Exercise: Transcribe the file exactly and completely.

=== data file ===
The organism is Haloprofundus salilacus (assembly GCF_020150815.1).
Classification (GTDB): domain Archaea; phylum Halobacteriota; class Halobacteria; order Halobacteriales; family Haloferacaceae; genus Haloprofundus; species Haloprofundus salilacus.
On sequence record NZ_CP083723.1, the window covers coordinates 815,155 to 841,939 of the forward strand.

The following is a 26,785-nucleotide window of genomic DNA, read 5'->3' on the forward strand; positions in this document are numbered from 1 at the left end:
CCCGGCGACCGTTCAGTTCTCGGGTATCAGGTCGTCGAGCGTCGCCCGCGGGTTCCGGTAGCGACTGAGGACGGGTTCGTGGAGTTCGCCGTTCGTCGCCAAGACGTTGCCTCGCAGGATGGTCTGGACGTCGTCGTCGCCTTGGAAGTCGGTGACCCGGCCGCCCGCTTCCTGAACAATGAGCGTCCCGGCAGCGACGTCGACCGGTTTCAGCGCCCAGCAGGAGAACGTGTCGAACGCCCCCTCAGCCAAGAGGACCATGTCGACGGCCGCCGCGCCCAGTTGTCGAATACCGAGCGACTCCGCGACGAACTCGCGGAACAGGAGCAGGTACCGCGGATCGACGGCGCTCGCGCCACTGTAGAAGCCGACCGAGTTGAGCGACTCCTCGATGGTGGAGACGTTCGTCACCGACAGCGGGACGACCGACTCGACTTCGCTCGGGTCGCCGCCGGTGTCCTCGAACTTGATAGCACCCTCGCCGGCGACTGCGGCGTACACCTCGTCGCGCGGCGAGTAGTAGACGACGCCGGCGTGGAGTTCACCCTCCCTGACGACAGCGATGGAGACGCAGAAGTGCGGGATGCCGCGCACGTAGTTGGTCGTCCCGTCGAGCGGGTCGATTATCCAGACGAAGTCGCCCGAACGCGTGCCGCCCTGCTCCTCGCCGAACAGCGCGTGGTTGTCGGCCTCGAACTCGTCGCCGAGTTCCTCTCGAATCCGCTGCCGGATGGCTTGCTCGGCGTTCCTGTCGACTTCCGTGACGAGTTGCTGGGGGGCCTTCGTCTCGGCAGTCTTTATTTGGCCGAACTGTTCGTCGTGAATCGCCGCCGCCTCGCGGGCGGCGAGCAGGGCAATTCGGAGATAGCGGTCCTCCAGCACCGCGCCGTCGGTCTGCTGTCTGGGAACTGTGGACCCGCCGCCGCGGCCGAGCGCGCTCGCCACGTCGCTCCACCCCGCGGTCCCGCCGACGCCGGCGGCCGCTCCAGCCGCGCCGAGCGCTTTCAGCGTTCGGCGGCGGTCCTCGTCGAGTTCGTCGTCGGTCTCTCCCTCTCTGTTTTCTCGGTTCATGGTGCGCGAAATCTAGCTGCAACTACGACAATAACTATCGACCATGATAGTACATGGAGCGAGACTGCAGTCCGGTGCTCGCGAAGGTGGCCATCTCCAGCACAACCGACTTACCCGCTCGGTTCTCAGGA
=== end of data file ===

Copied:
The organism is Haloprofundus salilacus (assembly GCF_020150815.1).
Classification (GTDB): domain Archaea; phylum Halobacteriota; class Halobacteria; order Halobacteriales; family Haloferacaceae; genus Haloprofundus; species Haloprofundus salilacus.
On sequence record NZ_CP083723.1, the window covers coordinates 815,155 to 841,939 of the forward strand.

The following is a 26,785-nucleotide window of genomic DNA, read 5'->3' on the forward strand; positions in this document are numbered from 1 at the left end:
CCCGGCGACCGTTCAGTTCTCGGGTATCAGGTCGTCGAGCGTCGCCCGCGGGTTCCGGTAGCGACTGAGGACGGGTTCGTGGAGTTCGCCGTTCGTCGCCAAGACGTTGCCTCGCAGGATGGTCTGGACGTCGTCGTCGCCTTGGAAGTCGGTGACCCGGCCGCCCGCTTCCTGAACAATGAGCGTCCCGGCAGCGACGTCGACCGGTTTCAGCGCCCAGCAGGAGAACGTGTCGAACGCCCCCTCAGCCAAGAGGACCATGTCGACGGCCGCCGCGCCCAGTTGTCGAATACCGAGCGACTCCGCGACGAACTCGCGGAACAGGAGCAGGTACCGCGGATCGACGGCGCTCGCGCCACTGTAGAAGCCGACCGAGTTGAGCGACTCCTCGATGGTGGAGACGTTCGTCACCGACAGCGGGACGACCGACTCGACTTCGCTCGGGTCGCCGCCGGTGTCCTCGAACTTGATAGCACCCTCGCCGGCGACTGCGGCGTACACCTCGTCGCGCGGCGAGTAGTAGACGACGCCGGCGTGGAGTTCACCCTCCCTGACGACAGCGATGGAGACGCAGAAGTGCGGGATGCCGCGCACGTAGTTGGTCGTCCCGTCGAGCGGGTCGATTATCCAGACGAAGTCGCCCGAACGCGTGCCGCCCTGCTCCTCGCCGAACAGCGCGTGGTTGTCGGCCTCGAACTCGTCGCCGAGTTCCTCTCGAATCCGCTGCCGGATGGCTTGCTCGGCGTTCCTGTCGACTTCCGTGACGAGTTGCTGGGGGGCCTTCGTCTCGGCAGTCTTTATTTGGCCGAACTGTTCGTCGTGAATCGCCGCCGCCTCGCGGGCGGCGAGCAGGGCAATTCGGAGATAGCGGTCCTCCAGCACCGCGCCGTCGGTCTGCTGTCTGGGAACTGTGGACCCGCCGCCGCGGCCGAGCGCGCTCGCCACGTCGCTCCACCCCGCGGTCCCGCCGACGCCGGCGGCCGCTCCAGCCGCGCCGAGCGCTTTCAGCGTTCGGCGGCGGTCCTCGTCGAGTTCGTCGTCGGTCTCTCCCTCTCTGTTTTCTCGGTTCATGGTGCGCGAAATCTAGCTGCAACTACGACAATAACTATCGACCATGATAGTACATGGAGCGAGACTGCAGTCCGGTGCTCGCGAAGGTGGCCATCTCCAGCACAACCGACTTACCCGCTCGGTTCTCAGGA